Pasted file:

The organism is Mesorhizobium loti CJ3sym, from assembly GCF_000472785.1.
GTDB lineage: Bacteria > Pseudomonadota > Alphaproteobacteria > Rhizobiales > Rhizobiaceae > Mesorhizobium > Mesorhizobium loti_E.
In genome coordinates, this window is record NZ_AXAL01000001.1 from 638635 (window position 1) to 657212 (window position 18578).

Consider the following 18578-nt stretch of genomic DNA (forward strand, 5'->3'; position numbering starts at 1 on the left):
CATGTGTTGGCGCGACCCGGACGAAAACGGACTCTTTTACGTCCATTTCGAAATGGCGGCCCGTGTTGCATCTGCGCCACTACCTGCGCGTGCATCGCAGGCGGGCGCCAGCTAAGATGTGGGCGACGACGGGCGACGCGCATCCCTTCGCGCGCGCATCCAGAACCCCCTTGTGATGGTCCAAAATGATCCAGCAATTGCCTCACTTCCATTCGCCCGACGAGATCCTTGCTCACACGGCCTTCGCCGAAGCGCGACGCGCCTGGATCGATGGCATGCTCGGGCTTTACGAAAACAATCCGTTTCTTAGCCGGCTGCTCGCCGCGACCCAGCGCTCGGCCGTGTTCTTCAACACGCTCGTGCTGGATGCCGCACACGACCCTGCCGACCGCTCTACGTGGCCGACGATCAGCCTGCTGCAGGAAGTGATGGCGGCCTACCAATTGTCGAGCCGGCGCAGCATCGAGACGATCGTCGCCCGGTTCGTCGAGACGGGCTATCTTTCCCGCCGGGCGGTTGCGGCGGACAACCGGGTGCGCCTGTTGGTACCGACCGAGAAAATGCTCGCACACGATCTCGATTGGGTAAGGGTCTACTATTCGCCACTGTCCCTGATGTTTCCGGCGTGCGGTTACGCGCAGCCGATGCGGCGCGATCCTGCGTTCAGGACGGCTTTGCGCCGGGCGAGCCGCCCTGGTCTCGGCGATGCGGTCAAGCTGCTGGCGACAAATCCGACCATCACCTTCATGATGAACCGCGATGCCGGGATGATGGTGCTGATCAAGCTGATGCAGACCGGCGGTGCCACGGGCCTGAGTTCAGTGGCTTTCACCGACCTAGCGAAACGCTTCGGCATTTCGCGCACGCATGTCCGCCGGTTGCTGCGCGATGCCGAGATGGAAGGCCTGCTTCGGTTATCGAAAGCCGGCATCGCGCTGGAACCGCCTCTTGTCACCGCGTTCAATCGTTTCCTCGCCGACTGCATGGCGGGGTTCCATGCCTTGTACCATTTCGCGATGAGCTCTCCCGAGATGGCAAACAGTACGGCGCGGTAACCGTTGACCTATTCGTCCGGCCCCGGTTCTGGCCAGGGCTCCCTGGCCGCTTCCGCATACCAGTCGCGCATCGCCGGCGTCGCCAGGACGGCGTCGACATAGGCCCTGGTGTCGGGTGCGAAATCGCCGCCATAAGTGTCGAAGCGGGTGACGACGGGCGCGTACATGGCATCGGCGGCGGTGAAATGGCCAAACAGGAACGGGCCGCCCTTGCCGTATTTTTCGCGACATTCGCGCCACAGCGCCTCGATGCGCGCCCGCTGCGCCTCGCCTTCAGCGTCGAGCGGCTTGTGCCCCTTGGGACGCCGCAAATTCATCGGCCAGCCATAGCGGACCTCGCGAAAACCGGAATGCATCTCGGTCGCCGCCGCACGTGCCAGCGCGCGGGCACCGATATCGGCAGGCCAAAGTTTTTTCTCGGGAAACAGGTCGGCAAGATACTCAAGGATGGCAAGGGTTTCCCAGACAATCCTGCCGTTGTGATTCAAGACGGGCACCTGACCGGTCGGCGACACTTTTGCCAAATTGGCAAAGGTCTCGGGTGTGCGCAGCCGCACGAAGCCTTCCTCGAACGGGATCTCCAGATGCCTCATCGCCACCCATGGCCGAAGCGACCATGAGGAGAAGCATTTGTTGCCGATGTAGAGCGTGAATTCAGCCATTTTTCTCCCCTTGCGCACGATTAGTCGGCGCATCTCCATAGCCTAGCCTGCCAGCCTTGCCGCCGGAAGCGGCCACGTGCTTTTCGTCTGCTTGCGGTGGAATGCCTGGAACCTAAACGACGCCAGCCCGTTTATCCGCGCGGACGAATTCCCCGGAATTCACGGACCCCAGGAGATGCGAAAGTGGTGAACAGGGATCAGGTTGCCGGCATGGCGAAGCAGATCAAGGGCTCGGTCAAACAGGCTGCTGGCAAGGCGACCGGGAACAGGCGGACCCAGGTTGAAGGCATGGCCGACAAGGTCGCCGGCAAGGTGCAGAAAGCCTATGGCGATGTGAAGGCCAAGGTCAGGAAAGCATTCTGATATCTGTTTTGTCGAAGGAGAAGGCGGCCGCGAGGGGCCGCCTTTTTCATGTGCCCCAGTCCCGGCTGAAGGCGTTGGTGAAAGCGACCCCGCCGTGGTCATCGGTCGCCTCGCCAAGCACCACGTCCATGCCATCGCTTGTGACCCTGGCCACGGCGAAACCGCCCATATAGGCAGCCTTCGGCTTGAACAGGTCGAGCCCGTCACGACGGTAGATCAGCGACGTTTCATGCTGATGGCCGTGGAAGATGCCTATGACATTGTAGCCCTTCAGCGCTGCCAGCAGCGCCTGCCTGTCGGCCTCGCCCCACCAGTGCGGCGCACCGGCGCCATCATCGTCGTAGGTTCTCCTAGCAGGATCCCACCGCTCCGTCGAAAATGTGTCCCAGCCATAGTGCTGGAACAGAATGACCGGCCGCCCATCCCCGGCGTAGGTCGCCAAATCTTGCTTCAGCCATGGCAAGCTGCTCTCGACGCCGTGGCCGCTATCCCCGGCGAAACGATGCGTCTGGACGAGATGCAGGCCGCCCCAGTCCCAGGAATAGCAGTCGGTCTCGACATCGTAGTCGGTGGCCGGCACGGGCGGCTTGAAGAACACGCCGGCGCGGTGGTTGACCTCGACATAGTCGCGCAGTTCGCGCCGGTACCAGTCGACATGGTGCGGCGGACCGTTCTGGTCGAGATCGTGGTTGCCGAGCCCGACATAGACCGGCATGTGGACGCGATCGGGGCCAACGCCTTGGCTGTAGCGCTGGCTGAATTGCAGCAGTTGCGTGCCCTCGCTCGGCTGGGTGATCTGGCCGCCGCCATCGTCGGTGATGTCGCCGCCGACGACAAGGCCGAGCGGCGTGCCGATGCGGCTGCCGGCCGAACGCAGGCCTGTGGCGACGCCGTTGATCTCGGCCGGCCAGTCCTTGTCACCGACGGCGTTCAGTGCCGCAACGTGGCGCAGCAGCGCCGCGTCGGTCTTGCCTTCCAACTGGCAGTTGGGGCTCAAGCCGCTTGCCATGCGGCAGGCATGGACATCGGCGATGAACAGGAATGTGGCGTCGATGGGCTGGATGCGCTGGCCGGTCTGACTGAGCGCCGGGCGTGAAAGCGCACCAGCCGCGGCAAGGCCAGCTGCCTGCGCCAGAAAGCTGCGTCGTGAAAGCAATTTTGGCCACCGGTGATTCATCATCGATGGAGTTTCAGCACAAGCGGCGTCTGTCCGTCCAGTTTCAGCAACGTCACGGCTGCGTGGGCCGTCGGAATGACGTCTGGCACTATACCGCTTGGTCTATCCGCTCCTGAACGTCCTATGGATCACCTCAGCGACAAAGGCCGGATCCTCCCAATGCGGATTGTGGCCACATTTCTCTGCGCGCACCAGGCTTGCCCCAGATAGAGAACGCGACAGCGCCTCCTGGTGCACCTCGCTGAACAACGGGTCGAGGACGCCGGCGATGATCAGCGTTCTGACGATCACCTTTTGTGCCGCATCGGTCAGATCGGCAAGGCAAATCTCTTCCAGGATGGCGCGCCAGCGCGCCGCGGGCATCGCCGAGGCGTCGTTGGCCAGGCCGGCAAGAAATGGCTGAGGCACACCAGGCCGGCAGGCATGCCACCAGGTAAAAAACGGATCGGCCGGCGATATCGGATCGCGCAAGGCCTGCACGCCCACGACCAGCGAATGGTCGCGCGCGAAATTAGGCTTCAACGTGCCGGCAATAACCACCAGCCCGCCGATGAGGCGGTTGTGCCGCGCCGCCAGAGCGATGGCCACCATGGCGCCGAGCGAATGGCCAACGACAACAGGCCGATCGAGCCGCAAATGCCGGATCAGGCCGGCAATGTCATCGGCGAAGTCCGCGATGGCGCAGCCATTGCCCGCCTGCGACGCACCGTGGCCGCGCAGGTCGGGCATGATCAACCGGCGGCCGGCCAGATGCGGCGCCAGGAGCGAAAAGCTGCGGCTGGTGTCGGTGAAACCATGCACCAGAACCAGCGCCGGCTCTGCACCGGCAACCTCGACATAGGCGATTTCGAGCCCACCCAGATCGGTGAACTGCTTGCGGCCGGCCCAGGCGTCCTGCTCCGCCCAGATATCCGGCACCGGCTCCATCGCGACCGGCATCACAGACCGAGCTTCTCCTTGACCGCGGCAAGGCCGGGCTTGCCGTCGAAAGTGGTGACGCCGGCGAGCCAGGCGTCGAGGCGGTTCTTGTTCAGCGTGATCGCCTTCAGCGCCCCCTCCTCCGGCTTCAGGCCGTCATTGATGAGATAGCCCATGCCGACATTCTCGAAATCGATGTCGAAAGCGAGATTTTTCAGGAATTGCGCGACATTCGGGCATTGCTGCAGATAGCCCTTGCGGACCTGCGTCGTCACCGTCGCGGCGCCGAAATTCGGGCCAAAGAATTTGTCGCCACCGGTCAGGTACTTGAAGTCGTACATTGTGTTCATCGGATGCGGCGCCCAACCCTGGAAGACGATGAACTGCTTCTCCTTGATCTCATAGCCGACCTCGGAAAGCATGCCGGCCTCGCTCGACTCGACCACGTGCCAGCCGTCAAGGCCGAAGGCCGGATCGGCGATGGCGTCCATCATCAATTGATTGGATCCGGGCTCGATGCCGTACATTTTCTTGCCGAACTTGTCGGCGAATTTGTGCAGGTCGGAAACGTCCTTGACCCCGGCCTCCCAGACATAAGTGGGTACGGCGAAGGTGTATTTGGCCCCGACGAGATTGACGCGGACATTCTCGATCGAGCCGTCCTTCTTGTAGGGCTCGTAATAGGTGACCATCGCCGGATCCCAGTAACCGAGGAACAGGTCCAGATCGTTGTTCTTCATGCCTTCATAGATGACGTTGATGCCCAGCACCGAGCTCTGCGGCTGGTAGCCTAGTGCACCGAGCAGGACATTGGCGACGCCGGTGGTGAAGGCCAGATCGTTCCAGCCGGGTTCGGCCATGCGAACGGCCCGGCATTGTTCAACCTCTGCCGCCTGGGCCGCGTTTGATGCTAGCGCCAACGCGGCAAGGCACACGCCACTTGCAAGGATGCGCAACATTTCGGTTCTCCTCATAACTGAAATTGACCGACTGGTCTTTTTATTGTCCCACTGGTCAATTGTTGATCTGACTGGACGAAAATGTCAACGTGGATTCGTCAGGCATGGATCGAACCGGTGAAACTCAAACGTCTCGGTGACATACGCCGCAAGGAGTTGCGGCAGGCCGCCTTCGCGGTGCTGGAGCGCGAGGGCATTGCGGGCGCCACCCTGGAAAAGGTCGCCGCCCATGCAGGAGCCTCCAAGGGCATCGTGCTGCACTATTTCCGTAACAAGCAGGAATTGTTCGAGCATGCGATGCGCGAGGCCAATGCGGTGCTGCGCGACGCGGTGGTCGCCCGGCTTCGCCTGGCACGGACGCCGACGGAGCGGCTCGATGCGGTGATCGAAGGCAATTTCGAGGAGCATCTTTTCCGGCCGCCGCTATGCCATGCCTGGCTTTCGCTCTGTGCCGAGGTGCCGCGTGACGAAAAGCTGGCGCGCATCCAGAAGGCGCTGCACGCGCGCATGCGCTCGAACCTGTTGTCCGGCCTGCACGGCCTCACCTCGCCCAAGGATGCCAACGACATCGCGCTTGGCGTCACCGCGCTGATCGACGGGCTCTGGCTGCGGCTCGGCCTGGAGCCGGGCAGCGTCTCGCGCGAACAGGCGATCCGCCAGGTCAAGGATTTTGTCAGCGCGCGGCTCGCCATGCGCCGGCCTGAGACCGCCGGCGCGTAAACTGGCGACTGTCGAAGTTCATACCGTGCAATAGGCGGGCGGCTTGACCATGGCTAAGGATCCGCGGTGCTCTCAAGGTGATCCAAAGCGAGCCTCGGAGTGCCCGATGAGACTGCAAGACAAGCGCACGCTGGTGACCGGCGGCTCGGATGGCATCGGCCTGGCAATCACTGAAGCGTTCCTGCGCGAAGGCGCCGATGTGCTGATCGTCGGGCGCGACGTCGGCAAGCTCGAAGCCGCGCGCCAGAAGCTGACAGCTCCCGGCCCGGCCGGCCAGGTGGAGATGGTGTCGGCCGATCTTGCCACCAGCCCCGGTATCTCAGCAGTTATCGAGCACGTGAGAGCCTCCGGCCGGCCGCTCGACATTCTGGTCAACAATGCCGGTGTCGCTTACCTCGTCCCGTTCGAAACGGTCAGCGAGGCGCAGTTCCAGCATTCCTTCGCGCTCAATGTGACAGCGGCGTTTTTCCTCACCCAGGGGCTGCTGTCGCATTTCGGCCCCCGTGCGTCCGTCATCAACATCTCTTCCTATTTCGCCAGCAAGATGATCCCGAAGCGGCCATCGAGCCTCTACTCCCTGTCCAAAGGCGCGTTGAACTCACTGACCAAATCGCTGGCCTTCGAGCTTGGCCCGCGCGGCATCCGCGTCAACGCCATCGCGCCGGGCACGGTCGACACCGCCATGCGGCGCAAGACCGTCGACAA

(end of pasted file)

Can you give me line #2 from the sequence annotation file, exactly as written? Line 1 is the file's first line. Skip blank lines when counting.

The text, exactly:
GTDB lineage: Bacteria > Pseudomonadota > Alphaproteobacteria > Rhizobiales > Rhizobiaceae > Mesorhizobium > Mesorhizobium loti_E.